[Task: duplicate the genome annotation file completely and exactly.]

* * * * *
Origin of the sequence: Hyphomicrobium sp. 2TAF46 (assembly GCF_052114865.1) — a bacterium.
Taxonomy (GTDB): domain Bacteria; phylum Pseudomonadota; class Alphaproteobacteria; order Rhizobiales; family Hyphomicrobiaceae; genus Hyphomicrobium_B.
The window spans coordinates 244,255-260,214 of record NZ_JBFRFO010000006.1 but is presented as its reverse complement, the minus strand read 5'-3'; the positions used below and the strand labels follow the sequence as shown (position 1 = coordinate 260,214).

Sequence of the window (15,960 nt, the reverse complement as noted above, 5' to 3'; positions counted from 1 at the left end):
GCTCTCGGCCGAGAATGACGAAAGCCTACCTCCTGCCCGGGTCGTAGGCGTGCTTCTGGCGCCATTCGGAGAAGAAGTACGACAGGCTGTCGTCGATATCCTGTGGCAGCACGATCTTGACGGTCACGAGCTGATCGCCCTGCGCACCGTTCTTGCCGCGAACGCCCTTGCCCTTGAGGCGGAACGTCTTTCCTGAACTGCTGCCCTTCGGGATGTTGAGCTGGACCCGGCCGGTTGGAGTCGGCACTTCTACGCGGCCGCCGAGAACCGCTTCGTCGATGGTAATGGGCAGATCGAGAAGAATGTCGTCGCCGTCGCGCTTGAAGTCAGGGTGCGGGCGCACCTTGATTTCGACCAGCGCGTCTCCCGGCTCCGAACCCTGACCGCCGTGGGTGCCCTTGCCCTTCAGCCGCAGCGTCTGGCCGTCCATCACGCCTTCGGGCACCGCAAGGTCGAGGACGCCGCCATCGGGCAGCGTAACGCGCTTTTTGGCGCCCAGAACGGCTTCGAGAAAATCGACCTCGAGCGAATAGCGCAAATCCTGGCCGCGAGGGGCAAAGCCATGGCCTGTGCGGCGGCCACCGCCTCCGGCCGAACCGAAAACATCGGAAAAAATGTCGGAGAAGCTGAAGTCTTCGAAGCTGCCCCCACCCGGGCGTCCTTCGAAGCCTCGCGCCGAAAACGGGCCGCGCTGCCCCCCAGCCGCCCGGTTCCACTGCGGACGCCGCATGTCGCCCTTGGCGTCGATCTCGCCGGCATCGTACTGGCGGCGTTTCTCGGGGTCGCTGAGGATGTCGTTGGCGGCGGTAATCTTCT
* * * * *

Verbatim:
Origin of the sequence: Hyphomicrobium sp. 2TAF46 (assembly GCF_052114865.1) — a bacterium.
Taxonomy (GTDB): domain Bacteria; phylum Pseudomonadota; class Alphaproteobacteria; order Rhizobiales; family Hyphomicrobiaceae; genus Hyphomicrobium_B.
The window spans coordinates 244,255-260,214 of record NZ_JBFRFO010000006.1 but is presented as its reverse complement, the minus strand read 5'-3'; the positions used below and the strand labels follow the sequence as shown (position 1 = coordinate 260,214).

Sequence of the window (15,960 nt, the reverse complement as noted above, 5' to 3'; positions counted from 1 at the left end):
GCTCTCGGCCGAGAATGACGAAAGCCTACCTCCTGCCCGGGTCGTAGGCGTGCTTCTGGCGCCATTCGGAGAAGAAGTACGACAGGCTGTCGTCGATATCCTGTGGCAGCACGATCTTGACGGTCACGAGCTGATCGCCCTGCGCACCGTTCTTGCCGCGAACGCCCTTGCCCTTGAGGCGGAACGTCTTTCCTGAACTGCTGCCCTTCGGGATGTTGAGCTGGACCCGGCCGGTTGGAGTCGGCACTTCTACGCGGCCGCCGAGAACCGCTTCGTCGATGGTAATGGGCAGATCGAGAAGAATGTCGTCGCCGTCGCGCTTGAAGTCAGGGTGCGGGCGCACCTTGATTTCGACCAGCGCGTCTCCCGGCTCCGAACCCTGACCGCCGTGGGTGCCCTTGCCCTTCAGCCGCAGCGTCTGGCCGTCCATCACGCCTTCGGGCACCGCAAGGTCGAGGACGCCGCCATCGGGCAGCGTAACGCGCTTTTTGGCGCCCAGAACGGCTTCGAGAAAATCGACCTCGAGCGAATAGCGCAAATCCTGGCCGCGAGGGGCAAAGCCATGGCCTGTGCGGCGGCCACCGCCTCCGGCCGAACCGAAAACATCGGAAAAAATGTCGGAGAAGCTGAAGTCTTCGAAGCTGCCCCCACCCGGGCGTCCTTCGAAGCCTCGCGCCGAAAACGGGCCGCGCTGCCCCCCAGCCGCCCGGTTCCACTGCGGACGCCGCATGTCGCCCTTGGCGTCGATCTCGCCGGCATCGTACTGGCGGCGTTTCTCGGGGTCGCTGAGGATGTCGTTGGCGGCGGTAATCTTCT